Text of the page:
The Game of Life , also known simply as Life, is a "game" or a cellular automaton devised by the British mathematician John Horton Conway in 1970. The "game" is a zero-player game, meaning that its evolution is determined by its initial state, requiring no further input. One interacts with the Game of Life by creating an initial configuration and observing how it evolves or, for advanced players, by creating patterns with particular properties.
The universe within the Game of Life is an infinite two-dimensional orthogonal grid of square cells,
each of which is in one of two possible states, alive or dead. Every cell interacts with its
eight neighbours, which are cells that are horizontally, vertically, or diagonally adjacent.
At each step in time, the following transitions occur:
- Any live cell with fewer than two live neighbours dies, as if caused by under-population.
- Any live cell with two or three live neighbours lives on to the next generation.
- Any live cell with more than three live neighbours dies, as if by overcrowding.
- Any dead cell with exactly three live neighbours becomes a live cell, as if by reproduction.
The initial pattern (or 0th step) constitutes the seed of the system. The first generation is created by applying the above rules simultaneously to every cell in the seed – births and deaths occur simultaneously, and the discrete moment at which this happens is sometimes called a tick (in other words, each generation is a pure function of the preceding one). The rules continue to be applied repeatedly to create further generations.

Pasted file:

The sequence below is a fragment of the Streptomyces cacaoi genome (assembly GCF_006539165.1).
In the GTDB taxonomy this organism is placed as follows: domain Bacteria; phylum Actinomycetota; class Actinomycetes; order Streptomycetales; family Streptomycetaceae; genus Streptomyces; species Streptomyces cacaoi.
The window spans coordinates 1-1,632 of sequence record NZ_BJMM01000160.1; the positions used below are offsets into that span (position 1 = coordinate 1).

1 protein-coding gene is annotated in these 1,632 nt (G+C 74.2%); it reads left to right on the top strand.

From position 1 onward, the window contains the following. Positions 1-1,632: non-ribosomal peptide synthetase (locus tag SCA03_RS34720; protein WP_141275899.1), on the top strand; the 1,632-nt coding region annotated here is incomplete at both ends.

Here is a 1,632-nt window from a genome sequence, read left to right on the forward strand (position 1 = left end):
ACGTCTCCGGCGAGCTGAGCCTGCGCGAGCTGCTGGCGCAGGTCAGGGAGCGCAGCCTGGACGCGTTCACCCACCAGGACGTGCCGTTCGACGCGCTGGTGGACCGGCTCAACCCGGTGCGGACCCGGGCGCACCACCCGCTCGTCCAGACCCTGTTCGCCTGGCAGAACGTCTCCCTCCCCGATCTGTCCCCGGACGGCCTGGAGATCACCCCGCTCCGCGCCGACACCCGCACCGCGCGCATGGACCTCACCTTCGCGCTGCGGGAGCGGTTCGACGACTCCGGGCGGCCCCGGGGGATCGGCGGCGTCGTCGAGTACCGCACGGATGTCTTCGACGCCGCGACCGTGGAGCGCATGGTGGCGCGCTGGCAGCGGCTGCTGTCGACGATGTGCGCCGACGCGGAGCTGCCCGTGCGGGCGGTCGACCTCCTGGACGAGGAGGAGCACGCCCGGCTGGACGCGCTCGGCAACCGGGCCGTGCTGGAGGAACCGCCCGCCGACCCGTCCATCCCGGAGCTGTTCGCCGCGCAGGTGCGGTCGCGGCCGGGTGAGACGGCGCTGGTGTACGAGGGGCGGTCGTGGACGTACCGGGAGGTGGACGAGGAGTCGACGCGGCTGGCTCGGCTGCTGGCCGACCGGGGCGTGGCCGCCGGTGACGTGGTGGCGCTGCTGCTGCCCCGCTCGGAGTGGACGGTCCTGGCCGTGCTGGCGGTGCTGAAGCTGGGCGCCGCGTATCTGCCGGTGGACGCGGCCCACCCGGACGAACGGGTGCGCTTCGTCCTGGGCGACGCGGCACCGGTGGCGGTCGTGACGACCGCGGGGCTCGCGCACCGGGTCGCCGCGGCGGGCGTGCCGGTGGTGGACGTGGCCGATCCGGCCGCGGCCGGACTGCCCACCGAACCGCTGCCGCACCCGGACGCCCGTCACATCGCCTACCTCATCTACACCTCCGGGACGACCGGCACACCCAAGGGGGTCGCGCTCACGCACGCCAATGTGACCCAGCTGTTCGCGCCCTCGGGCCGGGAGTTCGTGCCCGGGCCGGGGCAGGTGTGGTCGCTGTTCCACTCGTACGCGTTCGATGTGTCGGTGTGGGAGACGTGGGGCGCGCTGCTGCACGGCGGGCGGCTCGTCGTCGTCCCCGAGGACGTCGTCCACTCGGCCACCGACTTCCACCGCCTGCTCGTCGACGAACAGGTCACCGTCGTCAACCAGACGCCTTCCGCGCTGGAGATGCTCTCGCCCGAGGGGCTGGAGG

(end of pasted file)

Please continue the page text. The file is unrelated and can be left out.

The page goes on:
In this mission you should count how many live cell will be on the grid at the Nth tick. You are given an initial position (a fragment of the grid with live cells) as a matrix and a number of the tick N . The matrix is represented as a tuple of tuples where 1 is a live cell and 0 is a dead cell. Don't forget that the grid is infinite in each direction.
In this example the initial position will be represented as:
((0, 1, 0, 0, 0, 0, 0), (0, 0, 1, 0, 0, 0, 0), (1, 1, 1, 0, 0, 0, 0), (0, 0, 0, 0, 0, 1, 1), (0, 0, 0, 0, 0, 1, 1), (0, 0, 0, 0, 0, 0, 0), (1, 1, 1, 0, 0, 0, 0),)
And if we need to count the live cells for the 4th step, then as we can see from the image above that the answer is 15.
Input: Two arguments. An initial state as a tuple of tuples with integers (0 or 1) and a number for the tick (N) as an integer.
Output: The number of live cell for the Nth tick as an integer.
life_counter(((0, 1, 0, 0, 0, 0, 0), (0, 0, 1, 0, 0, 0, 0), (1, 1, 1, 0, 0, 0, 0), (0, 0, 0, 0, 0, 1, 1), (0, 0, 0, 0, 0, 1, 1), (0, 0, 0, 0, 0, 0, 0), (1, 1, 1, 0, 0, 0, 0)), 4) == 15
How it is used: This game is an example of a cellular automaton. It's a good tool for modeling. You could add graphics and turn it into your own "Life" game if you wished.
0 < tick_n < 1000
3 ≤ len(state) ≤ 20
all(len(row) == len(state) for row in state)
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CheckiO Extensions allow you to use local files to solve missions. More info in a blog post.
In order to install CheckiO client you'll need installed Python (version at least 3.8)
Install CheckiO Client first:
pip3 install checkio_client
Configure your tool
checkio --domain=py config --key=
Sync solutions into your local folder
(in beta testing) Launch local server so your browser can use it and sync solution between local file end extension on the fly. (doesn't work for safari)
checkio serv -d
Alternatevly, you can install Chrome extension or FF addon
checkio install-plugin --ff
checkio install-plugin --chromium